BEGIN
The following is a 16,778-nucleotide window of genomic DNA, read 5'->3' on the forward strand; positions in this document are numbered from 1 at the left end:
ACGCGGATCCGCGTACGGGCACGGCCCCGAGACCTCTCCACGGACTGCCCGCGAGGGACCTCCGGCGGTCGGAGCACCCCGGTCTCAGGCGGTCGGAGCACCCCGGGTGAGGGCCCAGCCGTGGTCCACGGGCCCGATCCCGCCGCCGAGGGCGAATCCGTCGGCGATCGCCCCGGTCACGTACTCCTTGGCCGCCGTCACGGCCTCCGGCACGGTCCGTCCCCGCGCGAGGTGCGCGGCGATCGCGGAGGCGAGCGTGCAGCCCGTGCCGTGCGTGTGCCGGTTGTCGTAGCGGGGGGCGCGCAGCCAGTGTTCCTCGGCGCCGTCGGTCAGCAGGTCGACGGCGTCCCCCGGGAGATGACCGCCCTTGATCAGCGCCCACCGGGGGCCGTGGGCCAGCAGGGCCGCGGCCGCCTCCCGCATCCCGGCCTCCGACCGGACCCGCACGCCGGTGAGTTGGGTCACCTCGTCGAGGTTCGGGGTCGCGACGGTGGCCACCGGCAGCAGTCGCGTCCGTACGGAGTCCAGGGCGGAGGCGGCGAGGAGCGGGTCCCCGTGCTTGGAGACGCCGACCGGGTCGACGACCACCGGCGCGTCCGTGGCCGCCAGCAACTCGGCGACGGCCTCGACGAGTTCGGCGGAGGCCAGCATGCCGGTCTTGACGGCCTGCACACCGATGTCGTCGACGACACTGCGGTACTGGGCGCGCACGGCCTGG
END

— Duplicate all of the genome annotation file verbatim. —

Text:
The following is a 16,778-nucleotide window of genomic DNA, read 5'->3' on the forward strand; positions in this document are numbered from 1 at the left end:
ACGCGGATCCGCGTACGGGCACGGCCCCGAGACCTCTCCACGGACTGCCCGCGAGGGACCTCCGGCGGTCGGAGCACCCCGGTCTCAGGCGGTCGGAGCACCCCGGGTGAGGGCCCAGCCGTGGTCCACGGGCCCGATCCCGCCGCCGAGGGCGAATCCGTCGGCGATCGCCCCGGTCACGTACTCCTTGGCCGCCGTCACGGCCTCCGGCACGGTCCGTCCCCGCGCGAGGTGCGCGGCGATCGCGGAGGCGAGCGTGCAGCCCGTGCCGTGCGTGTGCCGGTTGTCGTAGCGGGGGGCGCGCAGCCAGTGTTCCTCGGCGCCGTCGGTCAGCAGGTCGACGGCGTCCCCCGGGAGATGACCGCCCTTGATCAGCGCCCACCGGGGGCCGTGGGCCAGCAGGGCCGCGGCCGCCTCCCGCATCCCGGCCTCCGACCGGACCCGCACGCCGGTGAGTTGGGTCACCTCGTCGAGGTTCGGGGTCGCGACGGTGGCCACCGGCAGCAGTCGCGTCCGTACGGAGTCCAGGGCGGAGGCGGCGAGGAGCGGGTCCCCGTGCTTGGAGACGCCGACCGGGTCGACGACCACCGGCGCGTCCGTGGCCGCCAGCAACTCGGCGACGGCCTCGACGAGTTCGGCGGAGGCCAGCATGCCGGTCTTGACGGCCTGCACACCGATGTCGTCGACGACACTGCGGTACTGGGCGCGCACGGCCTGG